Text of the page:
Apatow himself, after an overwhelming wave of Hollywood comedies directed, written and/or produced, is already taking his comedians back to where he and they started (Sandler and Rogen also started on stage). He has made them practice on stage before shooting the film and reciprocally has invited the world of stand-up into the film, from Ray Romano to Sarah Silverman – we will come back to that. Bringing cinema back to the stage and the stage back on the screen : this double motion opens the film to the heterogeneity of its own images, blending stage and screen, film and video, fiction and life, past and present.

Another important side to this overlapping of stage and life is of course the filming of Apatow’s family, wife Leslie Mann and daughters Iris and Maude Apatow, who play Laura, George’s ex, remarried to Clarke the Australian (Eric Bana) and her two daughters. Leslie Mann has been part of the gang for quite a while, appearing, like Seth Rogen and Jonah Hill, in both Knocked Up and The 40 years old virgin. The girls already appeared in Knocked Up. After having taken his comedian back to his old club, Apatow actually takes them back to his home : George and Ira spend a week-end with the mother and the girls, while George, who is concealing the fact of his remission, attempts to win back Laura.

Where is the border between the private and the public, when we spend time watching Apatow’s comedians /friends and family playing the peanut butter game, whereby one lies on the floor while somebody else chooses which part of your body should be covered with peanut butter, before the dog is let in ? Did the family play that game before the film ? Who’s dog is it ? Whatever the case, we are obviously participating in a moment of playful intimacy within a family of actors. When we watch the result of Apatow filming his wife’s emotion watching a video of their own daughter performing “Memory” from Cats at a school’s show, well, without knowing the answer to the question whether the video really is the footage of an actual show at the girls’ school, we know we find ourselves well beyond the possibility of marking a strict line between the public and the private, family video and cinema.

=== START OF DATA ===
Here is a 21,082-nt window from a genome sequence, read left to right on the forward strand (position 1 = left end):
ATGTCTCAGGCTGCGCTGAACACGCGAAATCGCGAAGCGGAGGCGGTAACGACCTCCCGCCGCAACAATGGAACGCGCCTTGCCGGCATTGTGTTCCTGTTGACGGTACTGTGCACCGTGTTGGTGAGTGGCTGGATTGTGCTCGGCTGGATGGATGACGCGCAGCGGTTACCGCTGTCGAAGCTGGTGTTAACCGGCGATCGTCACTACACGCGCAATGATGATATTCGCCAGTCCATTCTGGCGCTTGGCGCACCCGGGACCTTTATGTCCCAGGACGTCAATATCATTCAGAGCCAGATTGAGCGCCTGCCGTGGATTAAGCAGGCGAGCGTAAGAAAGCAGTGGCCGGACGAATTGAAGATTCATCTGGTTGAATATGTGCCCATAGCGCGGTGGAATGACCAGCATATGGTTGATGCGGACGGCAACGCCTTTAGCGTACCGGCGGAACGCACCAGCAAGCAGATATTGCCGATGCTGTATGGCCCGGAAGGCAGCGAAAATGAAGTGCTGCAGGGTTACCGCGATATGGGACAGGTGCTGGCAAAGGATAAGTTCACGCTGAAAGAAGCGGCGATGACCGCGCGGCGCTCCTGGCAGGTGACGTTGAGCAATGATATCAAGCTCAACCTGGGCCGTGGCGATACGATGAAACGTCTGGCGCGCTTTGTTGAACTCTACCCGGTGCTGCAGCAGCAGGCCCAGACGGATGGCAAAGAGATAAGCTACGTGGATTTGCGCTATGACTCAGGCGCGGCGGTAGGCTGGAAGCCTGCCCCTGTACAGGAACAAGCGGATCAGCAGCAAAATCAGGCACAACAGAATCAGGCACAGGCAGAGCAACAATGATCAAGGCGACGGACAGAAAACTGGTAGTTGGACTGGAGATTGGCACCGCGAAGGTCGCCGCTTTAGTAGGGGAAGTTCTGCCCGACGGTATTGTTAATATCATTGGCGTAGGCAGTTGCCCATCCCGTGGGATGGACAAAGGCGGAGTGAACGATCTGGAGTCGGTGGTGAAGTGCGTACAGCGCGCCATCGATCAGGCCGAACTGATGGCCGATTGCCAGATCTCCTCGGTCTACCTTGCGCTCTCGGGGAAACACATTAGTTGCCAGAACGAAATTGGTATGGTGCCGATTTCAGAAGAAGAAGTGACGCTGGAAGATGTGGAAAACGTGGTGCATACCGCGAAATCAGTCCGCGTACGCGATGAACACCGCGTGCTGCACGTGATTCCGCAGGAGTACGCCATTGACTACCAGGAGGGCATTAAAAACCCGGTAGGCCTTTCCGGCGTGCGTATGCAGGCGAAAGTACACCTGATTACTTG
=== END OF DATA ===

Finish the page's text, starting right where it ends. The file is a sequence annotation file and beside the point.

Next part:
How did we get to this place beyond the borders of publicity and intimacy ? You might feel it is too much exposure for private things. You still need to understand why this is going on. I think there is a key connection between this striking use of personal material on the screen and the return from cinema to stand-up. Stand-up is about the disclosure of the private and the singular – the privacy of a personal daily life, of family life, of a community life – on the scene where everybody can see it and laugh about it. Stand-up is about going deep into what you are ; it is about sharing with everyone the peculiarities of an idiosyncratic way of laughing about oneself and one’s community. It is a funny way to reach universality through the emphasis on the particular. It is really un-French, possibly quite un-European way of doing it : Europeans nowadays prefer neutral grounds to meet, as neutral as the abstract monuments on their euro bills. Maybe it was not always un-European. Fassbinder never liked to meet on neutral grounds.

Next week, our Czech friends will discover Funny People. The Czech know some about different communities trying to live under the same roof while trying to be themselves nonetheless. We shall now wait for them to join us and help solve that one.

par Arnaud Macé
jeudi 28 juin 2012